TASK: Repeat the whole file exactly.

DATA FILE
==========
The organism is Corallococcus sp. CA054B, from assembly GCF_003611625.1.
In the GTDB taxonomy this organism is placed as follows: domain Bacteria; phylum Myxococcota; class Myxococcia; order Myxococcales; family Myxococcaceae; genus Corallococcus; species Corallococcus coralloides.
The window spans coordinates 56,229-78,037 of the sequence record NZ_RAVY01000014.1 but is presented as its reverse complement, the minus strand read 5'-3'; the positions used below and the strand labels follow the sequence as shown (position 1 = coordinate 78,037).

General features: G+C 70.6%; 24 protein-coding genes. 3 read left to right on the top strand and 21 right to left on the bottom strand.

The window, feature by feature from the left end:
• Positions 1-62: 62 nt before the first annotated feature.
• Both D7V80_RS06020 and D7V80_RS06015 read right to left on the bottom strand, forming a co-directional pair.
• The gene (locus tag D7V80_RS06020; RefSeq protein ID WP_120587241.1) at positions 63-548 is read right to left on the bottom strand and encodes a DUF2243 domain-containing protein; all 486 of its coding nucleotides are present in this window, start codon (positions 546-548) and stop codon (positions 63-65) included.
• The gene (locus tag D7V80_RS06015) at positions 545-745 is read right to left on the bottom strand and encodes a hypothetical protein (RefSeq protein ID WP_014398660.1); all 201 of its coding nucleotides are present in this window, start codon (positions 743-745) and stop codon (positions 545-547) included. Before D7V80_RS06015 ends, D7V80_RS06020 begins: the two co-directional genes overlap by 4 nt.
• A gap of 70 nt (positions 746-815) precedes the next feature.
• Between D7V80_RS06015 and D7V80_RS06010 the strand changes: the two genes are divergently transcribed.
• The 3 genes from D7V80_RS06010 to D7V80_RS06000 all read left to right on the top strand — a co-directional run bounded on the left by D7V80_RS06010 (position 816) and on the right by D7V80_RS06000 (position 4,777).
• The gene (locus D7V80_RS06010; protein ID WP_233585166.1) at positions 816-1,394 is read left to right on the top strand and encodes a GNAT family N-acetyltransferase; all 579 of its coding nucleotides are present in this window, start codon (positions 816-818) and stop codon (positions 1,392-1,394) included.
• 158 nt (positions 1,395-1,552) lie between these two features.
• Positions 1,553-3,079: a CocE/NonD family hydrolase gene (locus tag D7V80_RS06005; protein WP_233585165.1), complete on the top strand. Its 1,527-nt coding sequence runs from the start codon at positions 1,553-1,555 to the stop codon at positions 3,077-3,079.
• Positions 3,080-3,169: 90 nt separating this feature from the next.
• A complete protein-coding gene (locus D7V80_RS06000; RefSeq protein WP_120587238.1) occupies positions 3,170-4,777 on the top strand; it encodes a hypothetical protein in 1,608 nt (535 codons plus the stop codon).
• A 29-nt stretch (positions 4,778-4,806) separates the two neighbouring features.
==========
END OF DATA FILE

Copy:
The organism is Corallococcus sp. CA054B, from assembly GCF_003611625.1.
In the GTDB taxonomy this organism is placed as follows: domain Bacteria; phylum Myxococcota; class Myxococcia; order Myxococcales; family Myxococcaceae; genus Corallococcus; species Corallococcus coralloides.
The window spans coordinates 56,229-78,037 of the sequence record NZ_RAVY01000014.1 but is presented as its reverse complement, the minus strand read 5'-3'; the positions used below and the strand labels follow the sequence as shown (position 1 = coordinate 78,037).

General features: G+C 70.6%; 24 protein-coding genes. 3 read left to right on the top strand and 21 right to left on the bottom strand.

The window, feature by feature from the left end:
• Positions 1-62: 62 nt before the first annotated feature.
• Both D7V80_RS06020 and D7V80_RS06015 read right to left on the bottom strand, forming a co-directional pair.
• The gene (locus tag D7V80_RS06020; RefSeq protein ID WP_120587241.1) at positions 63-548 is read right to left on the bottom strand and encodes a DUF2243 domain-containing protein; all 486 of its coding nucleotides are present in this window, start codon (positions 546-548) and stop codon (positions 63-65) included.
• The gene (locus tag D7V80_RS06015) at positions 545-745 is read right to left on the bottom strand and encodes a hypothetical protein (RefSeq protein ID WP_014398660.1); all 201 of its coding nucleotides are present in this window, start codon (positions 743-745) and stop codon (positions 545-547) included. Before D7V80_RS06015 ends, D7V80_RS06020 begins: the two co-directional genes overlap by 4 nt.
• A gap of 70 nt (positions 746-815) precedes the next feature.
• Between D7V80_RS06015 and D7V80_RS06010 the strand changes: the two genes are divergently transcribed.
• The 3 genes from D7V80_RS06010 to D7V80_RS06000 all read left to right on the top strand — a co-directional run bounded on the left by D7V80_RS06010 (position 816) and on the right by D7V80_RS06000 (position 4,777).
• The gene (locus D7V80_RS06010; protein ID WP_233585166.1) at positions 816-1,394 is read left to right on the top strand and encodes a GNAT family N-acetyltransferase; all 579 of its coding nucleotides are present in this window, start codon (positions 816-818) and stop codon (positions 1,392-1,394) included.
• 158 nt (positions 1,395-1,552) lie between these two features.
• Positions 1,553-3,079: a CocE/NonD family hydrolase gene (locus tag D7V80_RS06005; protein WP_233585165.1), complete on the top strand. Its 1,527-nt coding sequence runs from the start codon at positions 1,553-1,555 to the stop codon at positions 3,077-3,079.
• Positions 3,080-3,169: 90 nt separating this feature from the next.
• A complete protein-coding gene (locus D7V80_RS06000; RefSeq protein WP_120587238.1) occupies positions 3,170-4,777 on the top strand; it encodes a hypothetical protein in 1,608 nt (535 codons plus the stop codon).
• A 29-nt stretch (positions 4,778-4,806) separates the two neighbouring features.